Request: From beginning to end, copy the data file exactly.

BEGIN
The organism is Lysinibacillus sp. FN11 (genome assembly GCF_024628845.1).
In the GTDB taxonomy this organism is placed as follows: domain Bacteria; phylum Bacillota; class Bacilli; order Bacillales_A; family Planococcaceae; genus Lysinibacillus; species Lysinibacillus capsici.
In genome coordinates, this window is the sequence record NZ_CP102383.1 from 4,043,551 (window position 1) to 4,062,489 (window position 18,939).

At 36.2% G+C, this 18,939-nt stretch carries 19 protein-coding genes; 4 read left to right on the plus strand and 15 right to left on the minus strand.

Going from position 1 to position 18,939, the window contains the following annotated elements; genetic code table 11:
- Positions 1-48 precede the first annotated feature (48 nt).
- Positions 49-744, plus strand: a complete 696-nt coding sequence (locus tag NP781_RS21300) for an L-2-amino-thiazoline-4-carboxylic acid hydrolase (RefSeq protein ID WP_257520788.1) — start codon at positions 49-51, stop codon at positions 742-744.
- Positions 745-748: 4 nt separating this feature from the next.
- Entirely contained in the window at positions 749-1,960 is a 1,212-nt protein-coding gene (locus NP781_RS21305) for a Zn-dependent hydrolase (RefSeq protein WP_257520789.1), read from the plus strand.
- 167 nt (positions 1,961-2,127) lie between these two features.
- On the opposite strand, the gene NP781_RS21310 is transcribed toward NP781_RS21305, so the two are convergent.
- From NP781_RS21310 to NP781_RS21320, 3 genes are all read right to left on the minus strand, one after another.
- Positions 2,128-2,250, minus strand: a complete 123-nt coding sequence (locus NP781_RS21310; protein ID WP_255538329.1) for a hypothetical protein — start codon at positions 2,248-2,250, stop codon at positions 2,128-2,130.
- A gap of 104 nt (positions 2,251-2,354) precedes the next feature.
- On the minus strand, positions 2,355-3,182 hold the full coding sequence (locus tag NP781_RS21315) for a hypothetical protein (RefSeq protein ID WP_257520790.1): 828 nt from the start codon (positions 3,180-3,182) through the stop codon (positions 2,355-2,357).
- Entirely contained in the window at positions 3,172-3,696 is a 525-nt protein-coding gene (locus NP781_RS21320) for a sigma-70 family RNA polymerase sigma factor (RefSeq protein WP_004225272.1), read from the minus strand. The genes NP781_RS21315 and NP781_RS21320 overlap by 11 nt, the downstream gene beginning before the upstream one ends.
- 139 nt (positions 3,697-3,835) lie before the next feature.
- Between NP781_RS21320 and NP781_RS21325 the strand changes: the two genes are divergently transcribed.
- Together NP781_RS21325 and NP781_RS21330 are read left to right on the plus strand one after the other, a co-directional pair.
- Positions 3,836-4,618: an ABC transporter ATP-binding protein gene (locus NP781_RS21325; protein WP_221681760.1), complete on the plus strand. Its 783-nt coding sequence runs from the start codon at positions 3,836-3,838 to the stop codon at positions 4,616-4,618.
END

The organism is Lysinibacillus sp. FN11 (genome assembly GCF_024628845.1).
In the GTDB taxonomy this organism is placed as follows: domain Bacteria; phylum Bacillota; class Bacilli; order Bacillales_A; family Planococcaceae; genus Lysinibacillus; species Lysinibacillus capsici.
In genome coordinates, this window is the sequence record NZ_CP102383.1 from 4,043,551 (window position 1) to 4,062,489 (window position 18,939).

At 36.2% G+C, this 18,939-nt stretch carries 19 protein-coding genes; 4 read left to right on the plus strand and 15 right to left on the minus strand.

Going from position 1 to position 18,939, the window contains the following annotated elements; genetic code table 11:
- Positions 1-48 precede the first annotated feature (48 nt).
- Positions 49-744, plus strand: a complete 696-nt coding sequence (locus tag NP781_RS21300) for an L-2-amino-thiazoline-4-carboxylic acid hydrolase (RefSeq protein ID WP_257520788.1) — start codon at positions 49-51, stop codon at positions 742-744.
- Positions 745-748: 4 nt separating this feature from the next.
- Entirely contained in the window at positions 749-1,960 is a 1,212-nt protein-coding gene (locus NP781_RS21305) for a Zn-dependent hydrolase (RefSeq protein WP_257520789.1), read from the plus strand.
- 167 nt (positions 1,961-2,127) lie between these two features.
- On the opposite strand, the gene NP781_RS21310 is transcribed toward NP781_RS21305, so the two are convergent.
- From NP781_RS21310 to NP781_RS21320, 3 genes are all read right to left on the minus strand, one after another.
- Positions 2,128-2,250, minus strand: a complete 123-nt coding sequence (locus NP781_RS21310; protein ID WP_255538329.1) for a hypothetical protein — start codon at positions 2,248-2,250, stop codon at positions 2,128-2,130.
- A gap of 104 nt (positions 2,251-2,354) precedes the next feature.
- On the minus strand, positions 2,355-3,182 hold the full coding sequence (locus tag NP781_RS21315) for a hypothetical protein (RefSeq protein ID WP_257520790.1): 828 nt from the start codon (positions 3,180-3,182) through the stop codon (positions 2,355-2,357).
- Entirely contained in the window at positions 3,172-3,696 is a 525-nt protein-coding gene (locus NP781_RS21320) for a sigma-70 family RNA polymerase sigma factor (RefSeq protein WP_004225272.1), read from the minus strand. The genes NP781_RS21315 and NP781_RS21320 overlap by 11 nt, the downstream gene beginning before the upstream one ends.
- 139 nt (positions 3,697-3,835) lie before the next feature.
- Between NP781_RS21320 and NP781_RS21325 the strand changes: the two genes are divergently transcribed.
- Together NP781_RS21325 and NP781_RS21330 are read left to right on the plus strand one after the other, a co-directional pair.
- Positions 3,836-4,618: an ABC transporter ATP-binding protein gene (locus NP781_RS21325; protein WP_221681760.1), complete on the plus strand. Its 783-nt coding sequence runs from the start codon at positions 3,836-3,838 to the stop codon at positions 4,616-4,618.